Did you know that people write books about TV? Crazy right? Well I’m enough of a TV nerd to have actually read a few.
Here’s one of my favorites, you know for when your TV shows go on hiatus or the power goes out or something.
Nickelodeon Nation: The History, Politics, and Economics of America’s Only TV Channel For Kids – Edited by Heather Hendershot
I don’t know about you but I grew up on Nickelodeon. Disney was alright, I mean I remember how excited I would be when we got to watch the free preview of the Toon Disney channel, but for me Nickelodeon was where it was at for cartoons, live action TV, and everything in between. (Seriously, how do you categorize Wild & Crazy Kids, KaBlam!, or Weinerville?)
Given how much I loved the network’s many shows and resident Popsicle stick – Stick Stickly, I was pretty excited to get my hands on this book. Broken up into four sections – ‘Economics & Marketing’, ‘The Production Process’, ‘Programs and Politics’, and ‘Viewers’ – there’s a little something for everyone.
Interested in marketing or the television industry in general? Several of the early chapters provide insight into Nickelodeon’s carefully crafted orange logo, programming decisions, and general show development.
Growing up it always seemed that Nickelodeon was made just for me, but of course that perception was the result of many, very deliberate, decisions regarding the branding message of the network. Contributing authors helpfully provide the context needed to understand how Nickelodeon’s core principles differed from other children’s television shows and programming blocks of the time.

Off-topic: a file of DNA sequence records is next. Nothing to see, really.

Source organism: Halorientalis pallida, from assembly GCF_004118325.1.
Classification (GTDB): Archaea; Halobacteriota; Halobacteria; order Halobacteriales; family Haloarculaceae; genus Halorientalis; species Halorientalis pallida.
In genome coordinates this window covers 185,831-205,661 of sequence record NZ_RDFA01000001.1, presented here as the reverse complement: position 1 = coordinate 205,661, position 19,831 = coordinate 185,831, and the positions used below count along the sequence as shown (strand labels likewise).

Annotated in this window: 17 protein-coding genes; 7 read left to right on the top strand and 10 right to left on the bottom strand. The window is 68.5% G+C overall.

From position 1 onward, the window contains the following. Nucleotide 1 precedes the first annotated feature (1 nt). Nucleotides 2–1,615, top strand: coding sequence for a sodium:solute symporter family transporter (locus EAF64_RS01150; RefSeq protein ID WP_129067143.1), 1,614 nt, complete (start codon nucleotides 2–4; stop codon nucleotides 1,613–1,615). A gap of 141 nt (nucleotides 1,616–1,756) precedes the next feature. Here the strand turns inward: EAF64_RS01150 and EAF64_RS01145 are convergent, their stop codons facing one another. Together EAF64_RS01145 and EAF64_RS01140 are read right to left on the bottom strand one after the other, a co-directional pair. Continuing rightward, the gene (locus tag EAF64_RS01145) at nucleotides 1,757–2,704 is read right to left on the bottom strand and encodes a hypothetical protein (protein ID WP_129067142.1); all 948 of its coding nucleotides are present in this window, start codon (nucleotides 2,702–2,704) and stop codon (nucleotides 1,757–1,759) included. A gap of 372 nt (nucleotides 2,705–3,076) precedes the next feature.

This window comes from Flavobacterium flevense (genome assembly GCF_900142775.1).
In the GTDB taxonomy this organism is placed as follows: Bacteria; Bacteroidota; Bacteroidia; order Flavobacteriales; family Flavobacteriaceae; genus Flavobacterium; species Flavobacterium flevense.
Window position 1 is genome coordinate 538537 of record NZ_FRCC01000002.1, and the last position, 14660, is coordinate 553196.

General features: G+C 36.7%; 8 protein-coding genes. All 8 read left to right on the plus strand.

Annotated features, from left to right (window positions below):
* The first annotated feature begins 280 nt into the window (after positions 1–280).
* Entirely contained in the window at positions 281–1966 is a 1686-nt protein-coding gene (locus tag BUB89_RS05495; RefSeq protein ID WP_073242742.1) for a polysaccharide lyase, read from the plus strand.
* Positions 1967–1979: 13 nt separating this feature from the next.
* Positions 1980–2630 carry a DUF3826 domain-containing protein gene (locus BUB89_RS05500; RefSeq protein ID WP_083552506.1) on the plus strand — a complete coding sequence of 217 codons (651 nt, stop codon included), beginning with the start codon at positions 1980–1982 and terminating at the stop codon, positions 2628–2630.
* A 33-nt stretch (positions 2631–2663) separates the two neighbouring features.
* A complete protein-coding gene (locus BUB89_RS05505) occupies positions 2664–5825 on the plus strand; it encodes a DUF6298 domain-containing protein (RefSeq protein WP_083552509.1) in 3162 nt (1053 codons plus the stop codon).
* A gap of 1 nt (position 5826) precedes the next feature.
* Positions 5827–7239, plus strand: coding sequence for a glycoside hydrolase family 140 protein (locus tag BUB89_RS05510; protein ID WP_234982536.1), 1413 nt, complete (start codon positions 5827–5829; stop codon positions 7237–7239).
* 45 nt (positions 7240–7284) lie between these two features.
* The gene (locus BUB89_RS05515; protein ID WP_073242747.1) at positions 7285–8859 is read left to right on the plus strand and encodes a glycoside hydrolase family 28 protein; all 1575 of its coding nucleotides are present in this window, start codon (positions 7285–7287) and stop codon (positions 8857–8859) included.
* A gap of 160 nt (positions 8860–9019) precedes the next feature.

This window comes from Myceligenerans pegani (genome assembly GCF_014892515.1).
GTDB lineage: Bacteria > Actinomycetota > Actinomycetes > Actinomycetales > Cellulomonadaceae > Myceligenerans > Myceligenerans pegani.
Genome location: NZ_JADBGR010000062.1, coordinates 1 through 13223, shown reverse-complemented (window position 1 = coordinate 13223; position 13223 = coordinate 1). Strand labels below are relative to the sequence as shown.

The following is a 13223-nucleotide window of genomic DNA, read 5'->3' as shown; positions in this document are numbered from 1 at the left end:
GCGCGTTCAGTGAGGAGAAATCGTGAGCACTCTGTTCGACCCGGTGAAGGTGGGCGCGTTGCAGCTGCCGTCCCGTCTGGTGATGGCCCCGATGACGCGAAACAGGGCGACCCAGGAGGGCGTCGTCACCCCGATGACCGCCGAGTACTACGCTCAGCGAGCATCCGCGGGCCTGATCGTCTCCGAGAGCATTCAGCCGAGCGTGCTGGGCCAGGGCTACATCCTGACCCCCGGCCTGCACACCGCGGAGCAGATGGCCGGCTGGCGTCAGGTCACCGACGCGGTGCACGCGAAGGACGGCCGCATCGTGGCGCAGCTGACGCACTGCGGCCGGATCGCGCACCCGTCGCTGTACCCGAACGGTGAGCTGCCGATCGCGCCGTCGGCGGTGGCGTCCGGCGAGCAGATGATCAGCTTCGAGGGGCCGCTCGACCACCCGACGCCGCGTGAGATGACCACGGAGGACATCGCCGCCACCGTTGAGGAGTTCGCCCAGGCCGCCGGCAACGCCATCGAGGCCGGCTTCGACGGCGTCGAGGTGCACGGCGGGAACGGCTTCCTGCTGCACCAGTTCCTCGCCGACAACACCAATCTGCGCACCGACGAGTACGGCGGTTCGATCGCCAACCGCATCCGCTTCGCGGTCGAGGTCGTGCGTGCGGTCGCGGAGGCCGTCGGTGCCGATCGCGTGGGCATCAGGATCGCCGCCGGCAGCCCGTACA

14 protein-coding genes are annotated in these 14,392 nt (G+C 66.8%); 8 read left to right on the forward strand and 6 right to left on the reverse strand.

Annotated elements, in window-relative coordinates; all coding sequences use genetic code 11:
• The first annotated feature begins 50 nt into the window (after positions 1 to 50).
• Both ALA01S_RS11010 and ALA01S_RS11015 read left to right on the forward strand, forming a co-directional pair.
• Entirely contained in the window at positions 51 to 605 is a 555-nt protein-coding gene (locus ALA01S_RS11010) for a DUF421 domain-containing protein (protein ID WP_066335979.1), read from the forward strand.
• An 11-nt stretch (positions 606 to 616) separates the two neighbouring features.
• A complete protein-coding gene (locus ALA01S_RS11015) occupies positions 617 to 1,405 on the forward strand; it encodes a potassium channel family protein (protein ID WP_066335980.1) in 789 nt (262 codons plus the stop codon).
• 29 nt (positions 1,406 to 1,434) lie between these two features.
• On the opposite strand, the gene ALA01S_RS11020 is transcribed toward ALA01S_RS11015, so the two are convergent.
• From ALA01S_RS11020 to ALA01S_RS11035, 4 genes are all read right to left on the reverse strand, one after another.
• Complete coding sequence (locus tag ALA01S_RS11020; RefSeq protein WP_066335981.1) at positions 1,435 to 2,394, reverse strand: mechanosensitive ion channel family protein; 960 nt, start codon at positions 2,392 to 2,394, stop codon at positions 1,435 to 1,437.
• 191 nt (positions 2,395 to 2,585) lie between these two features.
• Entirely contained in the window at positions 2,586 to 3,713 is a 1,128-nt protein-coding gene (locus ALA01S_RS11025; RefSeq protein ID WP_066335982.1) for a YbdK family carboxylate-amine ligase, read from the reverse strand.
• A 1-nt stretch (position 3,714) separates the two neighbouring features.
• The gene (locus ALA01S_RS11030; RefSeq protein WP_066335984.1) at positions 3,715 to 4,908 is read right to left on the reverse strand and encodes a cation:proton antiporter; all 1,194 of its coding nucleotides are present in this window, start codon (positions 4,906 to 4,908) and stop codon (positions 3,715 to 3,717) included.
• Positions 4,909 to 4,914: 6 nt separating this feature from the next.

In the ‘Production Process’ section, I especially enjoyed “Diversifying Representation in Children’s TV: Nickelodeon Model” by Ellen Seiter and Vicki Mayer. Portrayals of gender and ethnicity are the main focus in this chapter, but for me the main takeaway was that Nickelodeon figured out pretty early on that girls and boys alike were willing to watch TV shows with girls in lead roles. Which is what led to Clarissa Explains It All, The Secret World of Alex Mack and later more ‘dramatic’ shows like The Mystery Files of Shelby Woo and Caitlin’s Way.
Strong female characters are probably one of the few unifying themes found throughout the many TV shows I watch, and Clarissa Darling and Alex Mack are partially to blame for that. Both characters were so cool yet completely relatable, that is if you exclude the little GC-161 accident.
If you’re thinking that’s really nice and all, but I only care about the shows, then hold your horses. The Ren & Stimpy Show, Rugrats, Spongebob SquarePants, and Blues Clues all get their own chapters too. As does Nick News, but let’s be real, did any kid really watch Linda Ellerbee on their own volition?
In a particularly engaging chapter, Linda Simensky, Nickelodeon’s former Director of the Animation department recounts the early days of Nicktoons, which includes Rugrats, Doug, and Ren & Stimpy.
In addition, Nick At Nite and TV Land have their own chapter, because kids can’t have all the fun and there’s also an in-depth and insightful interview with Geraldine Laybourne, Nickelodeon’s Network President from 1989 to 1996.
As with any anthology book, some sections will be more captivating than others, but overall Nickelodeon Nation offers an interesting glimpse into the origins of a network that so many kids grew up on.
If you like reading and love Nickelodeon, then here’s a few other books that might be of interest:
Kids Rule!: Nickelodeon and Consumer Citizenship by Sarah Banet-Weiser
Not Just Cartoons: Nicktoons! by Jerry Beck
Slimed!: An Oral History of Nickelodeon’s Golden Age by Mathew Klickstein (Available on 9/24/2013)